The “can-we-help” choice? A rainbow cake.
Six layers. kid-designed frosting … and a drive to my mom’s – an extreme test of gentle manuevering. (We were in great fear that one of those layers would slide off.)
When I do conference workshops, I introduce myself and then somehow attempt to connect to the audience. For instance, the people at the Minneapolis/St. Paul Conference know that one of my granddaughters is named after their weather girl and the people at the Cedarville Conference know that we lived there when we were first married.
But I connect to west/central PA in a unique way that happens no other place. Not only were many of my formative years spent there – I married a guy ninety miles down the road from where we lived. I can usually find someone (as I did this time) who has been to Fort Roberdeau and then I tell them how when I was a kid, I thought it was my own personal fort. Then I ask if they’ve visited the nearby farm house and then surprise them by saying my parents used to own that house.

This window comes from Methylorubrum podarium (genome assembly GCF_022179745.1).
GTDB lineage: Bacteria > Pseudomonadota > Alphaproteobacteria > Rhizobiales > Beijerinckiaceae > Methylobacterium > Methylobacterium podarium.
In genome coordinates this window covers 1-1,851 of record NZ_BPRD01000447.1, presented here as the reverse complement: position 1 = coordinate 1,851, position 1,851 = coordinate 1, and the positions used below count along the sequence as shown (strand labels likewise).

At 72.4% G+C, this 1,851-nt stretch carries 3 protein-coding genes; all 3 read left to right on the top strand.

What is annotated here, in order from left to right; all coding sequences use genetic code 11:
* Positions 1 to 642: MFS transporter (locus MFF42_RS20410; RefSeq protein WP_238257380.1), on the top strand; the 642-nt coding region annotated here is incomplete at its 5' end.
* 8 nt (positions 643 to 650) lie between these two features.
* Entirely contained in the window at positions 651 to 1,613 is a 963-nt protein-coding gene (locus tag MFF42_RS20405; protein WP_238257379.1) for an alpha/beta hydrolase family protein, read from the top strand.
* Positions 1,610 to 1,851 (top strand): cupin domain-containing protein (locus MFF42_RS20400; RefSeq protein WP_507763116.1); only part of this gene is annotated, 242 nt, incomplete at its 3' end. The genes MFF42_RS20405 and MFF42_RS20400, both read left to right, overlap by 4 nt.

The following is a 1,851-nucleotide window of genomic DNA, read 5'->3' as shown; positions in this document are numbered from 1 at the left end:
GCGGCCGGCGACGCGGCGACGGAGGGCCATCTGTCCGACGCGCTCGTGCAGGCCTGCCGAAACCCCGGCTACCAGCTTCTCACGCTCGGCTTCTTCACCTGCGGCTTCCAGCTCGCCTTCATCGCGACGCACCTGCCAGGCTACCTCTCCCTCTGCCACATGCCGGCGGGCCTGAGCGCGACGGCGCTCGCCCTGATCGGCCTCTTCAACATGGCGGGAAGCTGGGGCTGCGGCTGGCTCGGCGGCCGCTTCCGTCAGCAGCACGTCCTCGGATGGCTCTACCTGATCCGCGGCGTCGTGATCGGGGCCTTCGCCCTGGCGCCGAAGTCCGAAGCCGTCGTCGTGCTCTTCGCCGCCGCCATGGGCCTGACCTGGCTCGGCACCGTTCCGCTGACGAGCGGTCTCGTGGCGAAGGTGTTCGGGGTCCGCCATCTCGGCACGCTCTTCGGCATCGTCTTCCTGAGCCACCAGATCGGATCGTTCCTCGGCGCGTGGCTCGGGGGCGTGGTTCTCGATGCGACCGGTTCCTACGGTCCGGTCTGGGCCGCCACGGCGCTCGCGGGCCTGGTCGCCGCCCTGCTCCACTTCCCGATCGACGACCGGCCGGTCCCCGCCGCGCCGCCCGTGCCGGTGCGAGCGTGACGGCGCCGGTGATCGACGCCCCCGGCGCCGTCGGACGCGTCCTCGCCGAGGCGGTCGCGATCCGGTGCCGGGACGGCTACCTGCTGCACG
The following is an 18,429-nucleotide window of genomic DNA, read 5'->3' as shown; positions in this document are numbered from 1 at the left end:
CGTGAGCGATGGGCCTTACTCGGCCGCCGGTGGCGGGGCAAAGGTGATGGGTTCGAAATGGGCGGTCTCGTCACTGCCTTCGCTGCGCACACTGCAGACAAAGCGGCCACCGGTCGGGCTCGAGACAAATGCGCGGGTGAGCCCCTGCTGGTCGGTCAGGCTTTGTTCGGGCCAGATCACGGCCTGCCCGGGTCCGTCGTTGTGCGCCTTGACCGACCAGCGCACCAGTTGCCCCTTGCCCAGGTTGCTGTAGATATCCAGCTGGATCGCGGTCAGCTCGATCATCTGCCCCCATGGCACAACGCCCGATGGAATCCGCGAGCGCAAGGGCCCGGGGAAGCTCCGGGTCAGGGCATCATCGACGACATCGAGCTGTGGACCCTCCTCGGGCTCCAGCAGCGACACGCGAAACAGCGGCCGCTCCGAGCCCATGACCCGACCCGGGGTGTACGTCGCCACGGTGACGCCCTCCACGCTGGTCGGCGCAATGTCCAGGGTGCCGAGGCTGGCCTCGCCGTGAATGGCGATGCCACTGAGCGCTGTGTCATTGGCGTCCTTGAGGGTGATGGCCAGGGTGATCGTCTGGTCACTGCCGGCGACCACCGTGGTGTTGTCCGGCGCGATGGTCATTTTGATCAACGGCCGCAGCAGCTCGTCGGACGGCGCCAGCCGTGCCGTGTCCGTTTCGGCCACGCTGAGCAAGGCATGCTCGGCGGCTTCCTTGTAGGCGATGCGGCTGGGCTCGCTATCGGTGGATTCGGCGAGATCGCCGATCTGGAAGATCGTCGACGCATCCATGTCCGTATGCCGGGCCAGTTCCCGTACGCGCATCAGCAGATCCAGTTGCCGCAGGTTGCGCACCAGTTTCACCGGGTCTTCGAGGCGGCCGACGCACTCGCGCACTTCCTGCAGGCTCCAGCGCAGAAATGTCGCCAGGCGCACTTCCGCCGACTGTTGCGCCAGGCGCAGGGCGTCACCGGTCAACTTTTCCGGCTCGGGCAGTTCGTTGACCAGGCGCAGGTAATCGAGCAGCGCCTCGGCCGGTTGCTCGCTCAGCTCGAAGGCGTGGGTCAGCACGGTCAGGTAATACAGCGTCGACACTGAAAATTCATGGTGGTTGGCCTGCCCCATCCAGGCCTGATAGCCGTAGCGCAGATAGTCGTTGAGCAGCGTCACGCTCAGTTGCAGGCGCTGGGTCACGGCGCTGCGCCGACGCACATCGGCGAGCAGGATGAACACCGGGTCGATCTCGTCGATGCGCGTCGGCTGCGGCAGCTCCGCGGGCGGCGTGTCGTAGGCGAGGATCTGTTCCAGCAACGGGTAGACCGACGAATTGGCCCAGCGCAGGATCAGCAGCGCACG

One of the things we talked about this time is my accent. I basically learned to talk in the heart of Pennsylvania – where the Pennsylvania accent is about as strong as you can find it – but I also spent a good part of my childhood in the Chicago area. So my accent is a weird mixture of the two of them which gives certain family members (who supposedly love me dearly) an easy target for mockification. (Just made that word up.)
They love to hear me way the word warsh (instead of wash), but when I said it Saturday at the conference, they all said, “Warsh is the way you’re SUPPOSED to say it. That’s the way we all say it.”
One time I actually did have a linguist try to figure out what area of the country I was from. He couldn’t do it because I’m that combobulated mixture of the east and the midwest. (That, plus I learned to talk from my parents who were both from the New York City area.)
One guy told me to be proud that I speak Chicavania, so from now on that will be a buzzword in my life — and don’t mess with my Chicavania heritage!
Anyhow, we had a lot of fun with it.
The church where the conference was held wasn’t a huge church – medium sized, actually (but growing rapidly).
They had the children’s wing cleverly decorated. Downstairs the youth room was equally cool with an actual diner part with red stools, black and white tiles, booths, a soda glass cabinet, etc.
Here are just some of the murals they had on the wall. The Pet Shop, by the way, is the church nursery. The window of the firetruck actually looked over the large banquet/gym below.